The real reason f.lux was pulled
gormster last edited by
The f.lux Xcode project wasn't the source for f.lux for iPhone – it contained a pre-compiled app which would then be installed on your phone. The project didn't check that it was the right IPA, and so you could use it to side-load any precompiled software, even malicious software.
There is a very simple fix for this: post the actual Xcode project for f.lux for iPhone. Take it open source. If you're not willing to do that for your free software, then you have no-one but yourselves to blame. There are many other free and open-source projects that provide the same functionality.
Tungsten_smooth last edited by Tungsten_smooth
Open source has been discussed several times over the years. They have their reasons--most likely they don't want knock off programs to toake their code. They want to keep their code, and well, it seems it will stay that way.
When I two person team invests in about (just for this ONE device, not including monitors, monitor accuracy, colorimeters, etc etc) $10,000+ for a spectrometer, I think they're serious about what they do. They have their own reasons, and I don't think they would put malicious code in the program because they would lose their license.
I'd see it happening like this "Oh, rememeber when you all REALLY wanted f.lux on iOS and we forced the isssue and lost our license? Well we have an update but we can't push it to you. Sorry :(" So yeah.
svenblum last edited by
I'd like to hear a statment from the f.lux dev-team on this issue:
- Is there a security risk for third-party malware if one sideloads the app?
- Are you planing to re-release in a apple-conform manner?
- Can we support you or this process in any way?
Thank you very much!!!
TwoCables last edited by TwoCables
I'd just like to point out that there are only two people behind f.lux: Lorna and Mike. They are a husband and wife team, and they're doing the very best that they can. I anticipate that they will be able to figure this out. How quickly? I have no way to know.
So, there is no one else working on f.lux. It's just Lorna and Mike.
Thanks for posting your thoughts everyone.
There is absolutely no risk that we know of - but now that we aren't hosting it, the unverified file is all over torrents. There's a pinned post in this forum with the SHA-1 and MD5 of the official iflux.proj so it can be verified.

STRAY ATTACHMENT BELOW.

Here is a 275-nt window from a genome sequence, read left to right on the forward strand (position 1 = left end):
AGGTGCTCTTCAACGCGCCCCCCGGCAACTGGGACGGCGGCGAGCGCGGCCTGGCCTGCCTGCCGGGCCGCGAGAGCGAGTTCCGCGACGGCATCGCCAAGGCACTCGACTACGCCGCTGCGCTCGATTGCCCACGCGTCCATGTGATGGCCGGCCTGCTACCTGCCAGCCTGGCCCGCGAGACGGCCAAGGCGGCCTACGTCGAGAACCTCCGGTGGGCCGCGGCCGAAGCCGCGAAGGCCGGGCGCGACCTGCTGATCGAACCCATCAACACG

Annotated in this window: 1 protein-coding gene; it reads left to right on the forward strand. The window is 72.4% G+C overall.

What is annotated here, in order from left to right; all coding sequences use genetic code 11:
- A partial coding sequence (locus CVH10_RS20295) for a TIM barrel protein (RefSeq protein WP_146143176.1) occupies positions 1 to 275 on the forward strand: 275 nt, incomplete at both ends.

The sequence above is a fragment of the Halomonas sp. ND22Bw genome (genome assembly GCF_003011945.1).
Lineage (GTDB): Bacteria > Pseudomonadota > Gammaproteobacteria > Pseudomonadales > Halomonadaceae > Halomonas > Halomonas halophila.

We'd love to release it in an Apple friendly way. We have some thoughts on what to try next - we don't want to upset them at all which is why we pulled the files right away. We want them to love us a whole lot, enough to help us get into the app store. The open source question is interesting, but I'm not going to address that right now - lots of developers use f.lux and it's always been our goal to open up more as we go along, but as far as I'm concerned that's not the immediate issue. With f.lux, we want to create a beautiful product that feels good to use, gets the science right (and helps advance it whenever possible), and is available for every person who wants to use it.
The support from everyone's emails and messages has been amazing. We don't intend to stop supporting iOS as long as we can find a good way to do so. It was incredible to see so many people download and use Xcode for the first time just to try it out. We're taking the weekend and maybe a little longer to think over the right next steps.
If you haven't already let Apple know you'd like to use f.lux from the real app store, please let them know: https://apple.com/feedback/iphone.html
svenblum last edited by
Thank you very much for your kind and detailed answer! I wish you and the project all the best!
capacitor last edited by
Sounds to me that the answer is as simple as don't distribute it as a compiled binary. This isn't an Apple vs f.lux issue.